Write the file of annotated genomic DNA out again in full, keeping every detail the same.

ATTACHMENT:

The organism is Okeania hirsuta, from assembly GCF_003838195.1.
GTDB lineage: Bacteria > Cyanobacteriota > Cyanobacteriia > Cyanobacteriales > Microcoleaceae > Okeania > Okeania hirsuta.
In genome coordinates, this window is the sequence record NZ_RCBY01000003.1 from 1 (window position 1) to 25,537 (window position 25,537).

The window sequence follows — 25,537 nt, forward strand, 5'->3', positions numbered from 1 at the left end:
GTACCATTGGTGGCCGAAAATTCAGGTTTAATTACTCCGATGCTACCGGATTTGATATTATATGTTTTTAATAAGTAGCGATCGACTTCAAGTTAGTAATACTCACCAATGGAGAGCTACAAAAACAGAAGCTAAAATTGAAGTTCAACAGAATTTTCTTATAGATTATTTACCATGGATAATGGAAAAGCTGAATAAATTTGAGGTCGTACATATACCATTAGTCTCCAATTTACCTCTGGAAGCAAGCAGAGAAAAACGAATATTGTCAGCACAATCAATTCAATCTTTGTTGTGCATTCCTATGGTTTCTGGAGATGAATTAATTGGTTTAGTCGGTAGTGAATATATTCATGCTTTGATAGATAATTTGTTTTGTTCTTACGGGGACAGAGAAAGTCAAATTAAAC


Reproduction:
The organism is Okeania hirsuta, from assembly GCF_003838195.1.
GTDB lineage: Bacteria > Cyanobacteriota > Cyanobacteriia > Cyanobacteriales > Microcoleaceae > Okeania > Okeania hirsuta.
In genome coordinates, this window is the sequence record NZ_RCBY01000003.1 from 1 (window position 1) to 25,537 (window position 25,537).

The window sequence follows — 25,537 nt, forward strand, 5'->3', positions numbered from 1 at the left end:
GTACCATTGGTGGCCGAAAATTCAGGTTTAATTACTCCGATGCTACCGGATTTGATATTATATGTTTTTAATAAGTAGCGATCGACTTCAAGTTAGTAATACTCACCAATGGAGAGCTACAAAAACAGAAGCTAAAATTGAAGTTCAACAGAATTTTCTTATAGATTATTTACCATGGATAATGGAAAAGCTGAATAAATTTGAGGTCGTACATATACCATTAGTCTCCAATTTACCTCTGGAAGCAAGCAGAGAAAAACGAATATTGTCAGCACAATCAATTCAATCTTTGTTGTGCATTCCTATGGTTTCTGGAGATGAATTAATTGGTTTAGTCGGTAGTGAATATATTCATGCTTTGATAGATAATTTGTTTTGTTCTTACGGGGACAGAGAAAGTCAAATTAAAC